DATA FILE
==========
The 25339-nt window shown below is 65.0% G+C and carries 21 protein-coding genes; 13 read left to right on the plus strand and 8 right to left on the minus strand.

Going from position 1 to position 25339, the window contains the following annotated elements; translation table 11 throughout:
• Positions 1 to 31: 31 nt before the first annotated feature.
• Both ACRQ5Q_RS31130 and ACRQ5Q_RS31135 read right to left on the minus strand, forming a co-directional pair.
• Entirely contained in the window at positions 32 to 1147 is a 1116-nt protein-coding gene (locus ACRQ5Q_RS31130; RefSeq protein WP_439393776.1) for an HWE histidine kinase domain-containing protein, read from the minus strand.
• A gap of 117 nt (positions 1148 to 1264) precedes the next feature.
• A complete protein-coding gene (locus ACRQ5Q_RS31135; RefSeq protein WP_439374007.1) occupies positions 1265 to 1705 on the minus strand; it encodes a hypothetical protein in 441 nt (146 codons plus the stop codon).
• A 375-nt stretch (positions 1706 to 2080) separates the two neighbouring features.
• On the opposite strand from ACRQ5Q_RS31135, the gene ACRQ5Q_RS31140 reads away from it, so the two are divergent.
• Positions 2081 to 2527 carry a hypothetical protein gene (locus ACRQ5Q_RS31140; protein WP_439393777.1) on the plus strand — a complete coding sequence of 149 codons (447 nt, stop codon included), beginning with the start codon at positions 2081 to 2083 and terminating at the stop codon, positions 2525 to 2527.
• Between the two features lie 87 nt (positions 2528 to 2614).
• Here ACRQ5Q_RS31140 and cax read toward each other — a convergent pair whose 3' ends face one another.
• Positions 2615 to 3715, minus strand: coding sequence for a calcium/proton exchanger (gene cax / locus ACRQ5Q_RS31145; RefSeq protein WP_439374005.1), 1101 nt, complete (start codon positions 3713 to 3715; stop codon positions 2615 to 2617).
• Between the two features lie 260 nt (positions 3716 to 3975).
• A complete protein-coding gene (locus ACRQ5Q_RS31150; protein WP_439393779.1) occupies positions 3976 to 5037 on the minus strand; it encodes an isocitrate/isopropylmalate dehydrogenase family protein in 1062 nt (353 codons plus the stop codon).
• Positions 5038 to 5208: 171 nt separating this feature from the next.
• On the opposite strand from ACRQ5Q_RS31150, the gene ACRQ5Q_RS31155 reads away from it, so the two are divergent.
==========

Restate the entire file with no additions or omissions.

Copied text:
The 25339-nt window shown below is 65.0% G+C and carries 21 protein-coding genes; 13 read left to right on the plus strand and 8 right to left on the minus strand.

Going from position 1 to position 25339, the window contains the following annotated elements; translation table 11 throughout:
• Positions 1 to 31: 31 nt before the first annotated feature.
• Both ACRQ5Q_RS31130 and ACRQ5Q_RS31135 read right to left on the minus strand, forming a co-directional pair.
• Entirely contained in the window at positions 32 to 1147 is a 1116-nt protein-coding gene (locus ACRQ5Q_RS31130; RefSeq protein WP_439393776.1) for an HWE histidine kinase domain-containing protein, read from the minus strand.
• A gap of 117 nt (positions 1148 to 1264) precedes the next feature.
• A complete protein-coding gene (locus ACRQ5Q_RS31135; RefSeq protein WP_439374007.1) occupies positions 1265 to 1705 on the minus strand; it encodes a hypothetical protein in 441 nt (146 codons plus the stop codon).
• A 375-nt stretch (positions 1706 to 2080) separates the two neighbouring features.
• On the opposite strand from ACRQ5Q_RS31135, the gene ACRQ5Q_RS31140 reads away from it, so the two are divergent.
• Positions 2081 to 2527 carry a hypothetical protein gene (locus ACRQ5Q_RS31140; protein WP_439393777.1) on the plus strand — a complete coding sequence of 149 codons (447 nt, stop codon included), beginning with the start codon at positions 2081 to 2083 and terminating at the stop codon, positions 2525 to 2527.
• Between the two features lie 87 nt (positions 2528 to 2614).
• Here ACRQ5Q_RS31140 and cax read toward each other — a convergent pair whose 3' ends face one another.
• Positions 2615 to 3715, minus strand: coding sequence for a calcium/proton exchanger (gene cax / locus ACRQ5Q_RS31145; RefSeq protein WP_439374005.1), 1101 nt, complete (start codon positions 3713 to 3715; stop codon positions 2615 to 2617).
• Between the two features lie 260 nt (positions 3716 to 3975).
• A complete protein-coding gene (locus ACRQ5Q_RS31150; protein WP_439393779.1) occupies positions 3976 to 5037 on the minus strand; it encodes an isocitrate/isopropylmalate dehydrogenase family protein in 1062 nt (353 codons plus the stop codon).
• Positions 5038 to 5208: 171 nt separating this feature from the next.
• On the opposite strand from ACRQ5Q_RS31150, the gene ACRQ5Q_RS31155 reads away from it, so the two are divergent.